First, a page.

The rainy day was enjoyed very much, spending the remaining light walking through water puddles in my sandals and watching people racing home on scooters, the indigenous women always riding sidesaddle on the rear, holding bags and children as necessary, their esposos swerving through tuks, traffic and tourists to beat the rain.







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  15. rodr

    rodr Been here awhile

    Joined:
    Oct 18, 2008
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    699
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    Fairfield, CA, USA
    Loving the prose and photos. Needs more pics of the young hotties though.

    :photog
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  16. Zubb

    Zubb he went that-a-way...

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    San Diego
    I really enjoy your ability to capture and share the community and culture of each place you go.
    Thanks for sharing.
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  17. Hootowl

    Hootowl Long timer

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    Joseph;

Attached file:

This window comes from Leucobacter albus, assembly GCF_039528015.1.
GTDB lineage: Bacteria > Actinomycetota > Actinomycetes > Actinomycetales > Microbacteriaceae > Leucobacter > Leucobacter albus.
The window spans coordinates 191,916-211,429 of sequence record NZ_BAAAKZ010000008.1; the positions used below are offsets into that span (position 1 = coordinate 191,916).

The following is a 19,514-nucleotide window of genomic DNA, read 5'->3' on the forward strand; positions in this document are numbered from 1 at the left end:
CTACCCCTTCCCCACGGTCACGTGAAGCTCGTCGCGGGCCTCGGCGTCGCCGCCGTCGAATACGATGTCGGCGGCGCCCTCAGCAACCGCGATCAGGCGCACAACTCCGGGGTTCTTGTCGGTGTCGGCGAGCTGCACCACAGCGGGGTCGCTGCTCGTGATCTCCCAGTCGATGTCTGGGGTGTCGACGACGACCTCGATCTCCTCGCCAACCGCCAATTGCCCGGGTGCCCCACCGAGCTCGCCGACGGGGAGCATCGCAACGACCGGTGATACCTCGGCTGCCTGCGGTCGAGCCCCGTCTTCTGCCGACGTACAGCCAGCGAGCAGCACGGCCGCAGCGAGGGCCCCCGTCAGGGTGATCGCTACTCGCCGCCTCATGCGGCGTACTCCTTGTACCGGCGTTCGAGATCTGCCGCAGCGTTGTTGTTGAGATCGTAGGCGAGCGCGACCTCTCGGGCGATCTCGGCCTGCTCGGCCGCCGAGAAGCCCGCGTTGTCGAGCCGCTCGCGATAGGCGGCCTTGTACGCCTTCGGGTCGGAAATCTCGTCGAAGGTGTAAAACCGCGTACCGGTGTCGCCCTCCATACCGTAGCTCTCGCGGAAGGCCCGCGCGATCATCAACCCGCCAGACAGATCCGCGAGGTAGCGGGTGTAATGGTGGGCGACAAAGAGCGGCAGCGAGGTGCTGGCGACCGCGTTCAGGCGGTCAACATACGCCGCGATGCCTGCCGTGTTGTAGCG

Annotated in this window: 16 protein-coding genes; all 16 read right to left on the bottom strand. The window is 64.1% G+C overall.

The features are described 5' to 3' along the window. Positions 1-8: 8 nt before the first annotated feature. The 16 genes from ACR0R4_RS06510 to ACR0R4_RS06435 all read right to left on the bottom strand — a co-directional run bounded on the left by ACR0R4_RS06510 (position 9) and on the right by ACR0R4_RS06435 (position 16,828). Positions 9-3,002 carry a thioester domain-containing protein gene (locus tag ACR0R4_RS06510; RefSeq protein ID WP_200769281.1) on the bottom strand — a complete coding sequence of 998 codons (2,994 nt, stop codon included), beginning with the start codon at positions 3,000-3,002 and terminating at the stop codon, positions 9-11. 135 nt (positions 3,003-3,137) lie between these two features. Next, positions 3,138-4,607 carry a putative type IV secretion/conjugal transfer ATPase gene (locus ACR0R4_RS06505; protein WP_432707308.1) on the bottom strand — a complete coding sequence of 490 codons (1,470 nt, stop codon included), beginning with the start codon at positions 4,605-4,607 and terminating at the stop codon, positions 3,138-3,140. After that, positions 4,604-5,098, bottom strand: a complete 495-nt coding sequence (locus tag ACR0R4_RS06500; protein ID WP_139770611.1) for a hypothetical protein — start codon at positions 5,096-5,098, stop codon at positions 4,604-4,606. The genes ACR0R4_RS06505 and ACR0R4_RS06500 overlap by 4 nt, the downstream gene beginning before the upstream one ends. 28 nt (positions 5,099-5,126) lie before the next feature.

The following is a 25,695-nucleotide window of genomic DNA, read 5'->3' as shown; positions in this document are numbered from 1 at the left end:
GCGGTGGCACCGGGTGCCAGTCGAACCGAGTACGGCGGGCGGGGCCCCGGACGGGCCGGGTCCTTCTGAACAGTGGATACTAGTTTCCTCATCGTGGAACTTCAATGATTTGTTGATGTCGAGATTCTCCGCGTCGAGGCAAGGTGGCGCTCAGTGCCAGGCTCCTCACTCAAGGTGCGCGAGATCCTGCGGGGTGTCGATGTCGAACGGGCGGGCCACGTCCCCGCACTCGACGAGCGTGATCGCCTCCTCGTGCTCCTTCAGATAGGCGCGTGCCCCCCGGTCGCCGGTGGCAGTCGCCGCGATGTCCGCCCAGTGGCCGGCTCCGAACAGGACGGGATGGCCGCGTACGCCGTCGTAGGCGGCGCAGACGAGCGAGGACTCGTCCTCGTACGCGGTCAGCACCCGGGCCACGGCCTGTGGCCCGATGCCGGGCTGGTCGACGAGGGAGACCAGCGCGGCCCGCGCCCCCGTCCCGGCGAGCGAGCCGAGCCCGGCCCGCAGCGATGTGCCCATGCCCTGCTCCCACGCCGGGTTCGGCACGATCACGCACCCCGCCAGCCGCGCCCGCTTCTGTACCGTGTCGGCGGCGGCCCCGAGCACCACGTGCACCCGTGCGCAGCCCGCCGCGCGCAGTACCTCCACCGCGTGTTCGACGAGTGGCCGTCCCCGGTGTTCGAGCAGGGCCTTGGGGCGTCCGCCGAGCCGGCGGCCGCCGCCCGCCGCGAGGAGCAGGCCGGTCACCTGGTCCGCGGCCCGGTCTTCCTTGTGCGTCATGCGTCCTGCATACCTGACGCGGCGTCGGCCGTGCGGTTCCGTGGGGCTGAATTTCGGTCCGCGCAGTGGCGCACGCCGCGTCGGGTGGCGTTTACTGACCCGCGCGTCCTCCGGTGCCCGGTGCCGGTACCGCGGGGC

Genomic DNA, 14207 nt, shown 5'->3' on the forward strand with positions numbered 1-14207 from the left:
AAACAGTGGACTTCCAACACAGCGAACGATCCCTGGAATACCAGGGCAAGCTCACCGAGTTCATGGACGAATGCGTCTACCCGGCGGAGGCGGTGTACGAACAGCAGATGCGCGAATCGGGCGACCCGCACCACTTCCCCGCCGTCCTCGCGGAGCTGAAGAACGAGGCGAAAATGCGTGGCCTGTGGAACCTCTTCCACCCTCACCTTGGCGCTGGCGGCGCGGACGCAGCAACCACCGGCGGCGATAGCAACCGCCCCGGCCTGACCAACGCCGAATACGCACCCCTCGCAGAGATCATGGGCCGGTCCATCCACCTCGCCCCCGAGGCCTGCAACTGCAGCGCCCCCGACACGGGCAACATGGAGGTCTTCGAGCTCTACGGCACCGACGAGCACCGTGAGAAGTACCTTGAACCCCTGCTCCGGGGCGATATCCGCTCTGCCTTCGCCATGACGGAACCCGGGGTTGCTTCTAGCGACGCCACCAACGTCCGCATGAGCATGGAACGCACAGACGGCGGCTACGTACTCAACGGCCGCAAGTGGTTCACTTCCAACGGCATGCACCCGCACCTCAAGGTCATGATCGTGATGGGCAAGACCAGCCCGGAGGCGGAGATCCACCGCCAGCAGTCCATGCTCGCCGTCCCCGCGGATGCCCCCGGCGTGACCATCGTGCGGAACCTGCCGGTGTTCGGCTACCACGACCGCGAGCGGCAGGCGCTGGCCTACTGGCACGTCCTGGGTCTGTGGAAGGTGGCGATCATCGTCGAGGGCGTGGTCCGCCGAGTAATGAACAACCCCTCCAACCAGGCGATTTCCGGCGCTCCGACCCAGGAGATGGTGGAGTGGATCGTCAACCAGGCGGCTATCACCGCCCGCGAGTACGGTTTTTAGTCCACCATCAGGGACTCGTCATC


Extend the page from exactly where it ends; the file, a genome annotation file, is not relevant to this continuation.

when you get to Antigua and looking for a place to stay I can highly recommend Casa Elena. Its a B&B owned by a expat couple who are motorcyclists and give a 50% discount on their rooms to people who arrive on motorcycles. The included breakfast is made to order and is excellent.
    https://www.facebook.com/casaelenaguatemala/

    (My experiences there are from 2015 so their policies may have changed since)

    The B&W of the lake is beautiful (of course) and brings back fond memories

    Richard
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  18. LoneStar

    LoneStar WhoopDeDoofus

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    Richard! Perfect timing as I'm heading that way today and was just looking up places to stay there :clap